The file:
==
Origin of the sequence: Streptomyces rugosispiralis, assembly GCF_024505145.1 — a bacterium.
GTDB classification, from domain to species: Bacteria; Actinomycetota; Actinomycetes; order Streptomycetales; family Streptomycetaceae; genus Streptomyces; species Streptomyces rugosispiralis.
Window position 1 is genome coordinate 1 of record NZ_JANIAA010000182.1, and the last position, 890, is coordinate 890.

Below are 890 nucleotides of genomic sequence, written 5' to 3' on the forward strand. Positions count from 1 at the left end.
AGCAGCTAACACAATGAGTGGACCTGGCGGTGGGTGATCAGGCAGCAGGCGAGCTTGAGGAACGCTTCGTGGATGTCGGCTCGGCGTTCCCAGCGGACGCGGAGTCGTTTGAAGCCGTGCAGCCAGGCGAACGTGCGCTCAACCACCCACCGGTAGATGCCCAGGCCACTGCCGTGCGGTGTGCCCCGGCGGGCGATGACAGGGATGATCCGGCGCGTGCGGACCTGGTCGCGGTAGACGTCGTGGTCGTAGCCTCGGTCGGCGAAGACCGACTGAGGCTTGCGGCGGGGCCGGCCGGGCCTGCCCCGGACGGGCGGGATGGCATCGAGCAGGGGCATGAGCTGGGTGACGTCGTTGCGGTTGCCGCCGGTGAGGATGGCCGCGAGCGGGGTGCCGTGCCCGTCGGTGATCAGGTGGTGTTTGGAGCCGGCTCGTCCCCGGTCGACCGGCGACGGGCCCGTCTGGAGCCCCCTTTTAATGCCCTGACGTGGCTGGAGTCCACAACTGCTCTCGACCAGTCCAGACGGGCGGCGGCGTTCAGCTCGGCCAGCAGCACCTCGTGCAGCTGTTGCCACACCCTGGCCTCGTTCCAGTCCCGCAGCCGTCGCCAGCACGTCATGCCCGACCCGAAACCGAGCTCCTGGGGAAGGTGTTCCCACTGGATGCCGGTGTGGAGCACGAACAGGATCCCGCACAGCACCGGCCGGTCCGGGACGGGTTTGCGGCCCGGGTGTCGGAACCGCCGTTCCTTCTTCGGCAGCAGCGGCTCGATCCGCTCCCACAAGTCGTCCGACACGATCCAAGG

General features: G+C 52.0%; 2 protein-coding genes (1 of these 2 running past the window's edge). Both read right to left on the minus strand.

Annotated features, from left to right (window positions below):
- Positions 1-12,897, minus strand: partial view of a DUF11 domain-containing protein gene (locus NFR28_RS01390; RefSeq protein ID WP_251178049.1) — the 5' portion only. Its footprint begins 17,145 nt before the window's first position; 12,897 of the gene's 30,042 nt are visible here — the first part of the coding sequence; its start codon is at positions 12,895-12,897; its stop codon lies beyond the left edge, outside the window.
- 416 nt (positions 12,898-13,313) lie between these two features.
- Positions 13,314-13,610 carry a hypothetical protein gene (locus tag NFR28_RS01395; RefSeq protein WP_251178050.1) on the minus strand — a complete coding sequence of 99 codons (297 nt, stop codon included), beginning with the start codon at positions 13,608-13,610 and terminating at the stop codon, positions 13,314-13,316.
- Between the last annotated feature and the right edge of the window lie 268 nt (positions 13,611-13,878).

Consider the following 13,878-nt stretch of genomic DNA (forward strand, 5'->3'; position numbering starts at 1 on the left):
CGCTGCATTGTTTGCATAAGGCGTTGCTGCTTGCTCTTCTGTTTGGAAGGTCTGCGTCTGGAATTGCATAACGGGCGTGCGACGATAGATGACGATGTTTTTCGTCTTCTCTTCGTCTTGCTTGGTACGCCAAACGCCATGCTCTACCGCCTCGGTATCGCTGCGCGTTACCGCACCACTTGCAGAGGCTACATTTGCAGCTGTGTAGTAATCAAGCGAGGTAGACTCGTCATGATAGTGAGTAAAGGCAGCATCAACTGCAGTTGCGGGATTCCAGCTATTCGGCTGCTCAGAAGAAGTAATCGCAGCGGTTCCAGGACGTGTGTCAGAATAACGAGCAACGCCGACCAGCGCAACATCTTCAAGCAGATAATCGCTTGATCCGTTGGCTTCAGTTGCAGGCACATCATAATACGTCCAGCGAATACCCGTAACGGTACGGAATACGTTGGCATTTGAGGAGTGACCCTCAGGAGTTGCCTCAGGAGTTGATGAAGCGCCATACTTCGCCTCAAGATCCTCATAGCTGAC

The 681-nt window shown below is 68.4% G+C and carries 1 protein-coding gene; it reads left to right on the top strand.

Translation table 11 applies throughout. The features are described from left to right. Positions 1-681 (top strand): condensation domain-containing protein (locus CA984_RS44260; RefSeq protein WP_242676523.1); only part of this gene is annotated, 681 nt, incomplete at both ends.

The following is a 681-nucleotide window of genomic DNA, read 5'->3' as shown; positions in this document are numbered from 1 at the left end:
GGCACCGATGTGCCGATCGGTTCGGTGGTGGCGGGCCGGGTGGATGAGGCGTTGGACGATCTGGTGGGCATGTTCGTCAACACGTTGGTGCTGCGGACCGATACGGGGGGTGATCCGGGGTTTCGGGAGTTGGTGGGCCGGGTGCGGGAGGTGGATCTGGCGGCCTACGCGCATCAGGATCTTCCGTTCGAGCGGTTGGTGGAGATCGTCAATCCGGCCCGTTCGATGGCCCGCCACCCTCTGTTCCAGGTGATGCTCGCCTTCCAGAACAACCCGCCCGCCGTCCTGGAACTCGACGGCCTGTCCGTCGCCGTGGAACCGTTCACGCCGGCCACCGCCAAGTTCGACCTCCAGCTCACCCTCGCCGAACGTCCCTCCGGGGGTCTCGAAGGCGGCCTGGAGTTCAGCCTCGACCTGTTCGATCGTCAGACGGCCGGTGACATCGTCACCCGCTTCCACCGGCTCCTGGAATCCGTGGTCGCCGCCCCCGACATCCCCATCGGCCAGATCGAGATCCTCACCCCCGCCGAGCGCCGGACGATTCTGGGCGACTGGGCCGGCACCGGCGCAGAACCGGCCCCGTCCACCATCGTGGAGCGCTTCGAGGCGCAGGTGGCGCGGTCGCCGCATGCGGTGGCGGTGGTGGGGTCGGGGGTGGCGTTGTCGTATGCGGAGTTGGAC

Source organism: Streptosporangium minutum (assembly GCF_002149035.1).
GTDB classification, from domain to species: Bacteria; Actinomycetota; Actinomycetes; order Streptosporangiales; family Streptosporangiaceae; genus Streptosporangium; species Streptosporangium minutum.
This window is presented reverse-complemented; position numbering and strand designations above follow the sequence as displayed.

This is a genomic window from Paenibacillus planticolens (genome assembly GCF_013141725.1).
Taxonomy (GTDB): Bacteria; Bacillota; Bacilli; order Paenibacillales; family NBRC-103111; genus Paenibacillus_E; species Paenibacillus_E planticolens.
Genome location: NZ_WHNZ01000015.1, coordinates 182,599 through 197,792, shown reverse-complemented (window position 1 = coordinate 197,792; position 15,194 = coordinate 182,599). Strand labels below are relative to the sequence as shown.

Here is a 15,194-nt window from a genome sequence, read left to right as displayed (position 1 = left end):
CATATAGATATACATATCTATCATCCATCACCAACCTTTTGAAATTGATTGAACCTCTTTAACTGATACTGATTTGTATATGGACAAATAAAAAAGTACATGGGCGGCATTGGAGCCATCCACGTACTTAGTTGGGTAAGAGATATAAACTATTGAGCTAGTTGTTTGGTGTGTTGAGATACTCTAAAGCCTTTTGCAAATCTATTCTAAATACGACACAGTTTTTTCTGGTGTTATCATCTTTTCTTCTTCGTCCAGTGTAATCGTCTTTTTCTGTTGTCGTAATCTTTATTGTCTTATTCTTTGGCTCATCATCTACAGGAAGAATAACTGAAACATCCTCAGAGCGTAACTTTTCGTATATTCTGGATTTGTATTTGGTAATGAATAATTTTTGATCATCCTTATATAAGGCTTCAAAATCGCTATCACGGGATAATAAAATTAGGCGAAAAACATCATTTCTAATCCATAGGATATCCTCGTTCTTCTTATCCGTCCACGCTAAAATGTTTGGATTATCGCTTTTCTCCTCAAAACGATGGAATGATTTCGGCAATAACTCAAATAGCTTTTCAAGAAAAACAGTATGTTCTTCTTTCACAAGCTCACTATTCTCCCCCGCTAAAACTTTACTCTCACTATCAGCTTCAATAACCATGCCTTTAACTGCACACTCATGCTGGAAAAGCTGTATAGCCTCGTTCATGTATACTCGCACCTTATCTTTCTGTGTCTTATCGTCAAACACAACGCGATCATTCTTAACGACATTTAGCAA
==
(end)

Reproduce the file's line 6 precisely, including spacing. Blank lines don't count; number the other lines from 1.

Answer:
General features: G+C 52.0%; 2 protein-coding genes (1 of these 2 running past the window's edge). Both read right to left on the minus strand.